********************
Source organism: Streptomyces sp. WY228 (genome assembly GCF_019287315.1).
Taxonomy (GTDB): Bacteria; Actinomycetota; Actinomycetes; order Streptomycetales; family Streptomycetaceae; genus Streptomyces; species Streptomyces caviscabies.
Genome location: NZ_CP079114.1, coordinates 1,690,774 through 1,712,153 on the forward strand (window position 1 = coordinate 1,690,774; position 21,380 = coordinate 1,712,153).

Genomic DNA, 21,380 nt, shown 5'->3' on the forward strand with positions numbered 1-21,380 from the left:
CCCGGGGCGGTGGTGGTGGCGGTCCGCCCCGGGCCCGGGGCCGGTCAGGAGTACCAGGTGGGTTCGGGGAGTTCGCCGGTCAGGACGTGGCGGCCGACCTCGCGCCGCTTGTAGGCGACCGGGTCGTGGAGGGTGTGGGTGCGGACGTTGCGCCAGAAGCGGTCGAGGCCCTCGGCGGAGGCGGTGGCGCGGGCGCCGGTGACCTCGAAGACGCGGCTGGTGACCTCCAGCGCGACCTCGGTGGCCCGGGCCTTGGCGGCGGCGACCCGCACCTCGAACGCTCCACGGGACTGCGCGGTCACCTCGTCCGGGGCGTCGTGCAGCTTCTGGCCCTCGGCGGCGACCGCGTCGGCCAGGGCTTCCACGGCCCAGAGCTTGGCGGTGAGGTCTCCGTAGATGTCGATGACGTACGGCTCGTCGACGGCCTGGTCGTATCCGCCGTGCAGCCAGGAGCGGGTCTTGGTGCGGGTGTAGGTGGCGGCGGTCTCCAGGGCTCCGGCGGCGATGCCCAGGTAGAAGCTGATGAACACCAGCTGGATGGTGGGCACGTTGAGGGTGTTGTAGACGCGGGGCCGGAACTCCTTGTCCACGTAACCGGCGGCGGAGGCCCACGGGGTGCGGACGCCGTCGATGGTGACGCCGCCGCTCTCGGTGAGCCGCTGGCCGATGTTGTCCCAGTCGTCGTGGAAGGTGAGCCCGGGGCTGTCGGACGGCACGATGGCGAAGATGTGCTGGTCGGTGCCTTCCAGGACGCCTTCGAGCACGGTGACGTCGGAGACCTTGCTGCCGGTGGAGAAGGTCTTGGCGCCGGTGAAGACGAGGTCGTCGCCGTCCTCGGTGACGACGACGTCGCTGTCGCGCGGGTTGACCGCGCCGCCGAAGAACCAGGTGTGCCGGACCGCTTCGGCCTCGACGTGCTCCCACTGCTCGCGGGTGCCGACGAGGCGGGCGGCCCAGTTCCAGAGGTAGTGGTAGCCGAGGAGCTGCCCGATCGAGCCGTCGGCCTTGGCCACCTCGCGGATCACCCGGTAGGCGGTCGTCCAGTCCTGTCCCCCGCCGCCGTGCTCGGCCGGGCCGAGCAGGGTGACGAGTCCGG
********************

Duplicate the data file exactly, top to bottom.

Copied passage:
Source organism: Streptomyces sp. WY228 (genome assembly GCF_019287315.1).
Taxonomy (GTDB): Bacteria; Actinomycetota; Actinomycetes; order Streptomycetales; family Streptomycetaceae; genus Streptomyces; species Streptomyces caviscabies.
Genome location: NZ_CP079114.1, coordinates 1,690,774 through 1,712,153 on the forward strand (window position 1 = coordinate 1,690,774; position 21,380 = coordinate 1,712,153).

Genomic DNA, 21,380 nt, shown 5'->3' on the forward strand with positions numbered 1-21,380 from the left:
CCCGGGGCGGTGGTGGTGGCGGTCCGCCCCGGGCCCGGGGCCGGTCAGGAGTACCAGGTGGGTTCGGGGAGTTCGCCGGTCAGGACGTGGCGGCCGACCTCGCGCCGCTTGTAGGCGACCGGGTCGTGGAGGGTGTGGGTGCGGACGTTGCGCCAGAAGCGGTCGAGGCCCTCGGCGGAGGCGGTGGCGCGGGCGCCGGTGACCTCGAAGACGCGGCTGGTGACCTCCAGCGCGACCTCGGTGGCCCGGGCCTTGGCGGCGGCGACCCGCACCTCGAACGCTCCACGGGACTGCGCGGTCACCTCGTCCGGGGCGTCGTGCAGCTTCTGGCCCTCGGCGGCGACCGCGTCGGCCAGGGCTTCCACGGCCCAGAGCTTGGCGGTGAGGTCTCCGTAGATGTCGATGACGTACGGCTCGTCGACGGCCTGGTCGTATCCGCCGTGCAGCCAGGAGCGGGTCTTGGTGCGGGTGTAGGTGGCGGCGGTCTCCAGGGCTCCGGCGGCGATGCCCAGGTAGAAGCTGATGAACACCAGCTGGATGGTGGGCACGTTGAGGGTGTTGTAGACGCGGGGCCGGAACTCCTTGTCCACGTAACCGGCGGCGGAGGCCCACGGGGTGCGGACGCCGTCGATGGTGACGCCGCCGCTCTCGGTGAGCCGCTGGCCGATGTTGTCCCAGTCGTCGTGGAAGGTGAGCCCGGGGCTGTCGGACGGCACGATGGCGAAGATGTGCTGGTCGGTGCCTTCCAGGACGCCTTCGAGCACGGTGACGTCGGAGACCTTGCTGCCGGTGGAGAAGGTCTTGGCGCCGGTGAAGACGAGGTCGTCGCCGTCCTCGGTGACGACGACGTCGCTGTCGCGCGGGTTGACCGCGCCGCCGAAGAACCAGGTGTGCCGGACCGCTTCGGCCTCGACGTGCTCCCACTGCTCGCGGGTGCCGACGAGGCGGGCGGCCCAGTTCCAGAGGTAGTGGTAGCCGAGGAGCTGCCCGATCGAGCCGTCGGCCTTGGCCACCTCGCGGATCACCCGGTAGGCGGTCGTCCAGTCCTGTCCCCCGCCGCCGTGCTCGGCCGGGCCGAGCAGGGTGACGAGTCCGG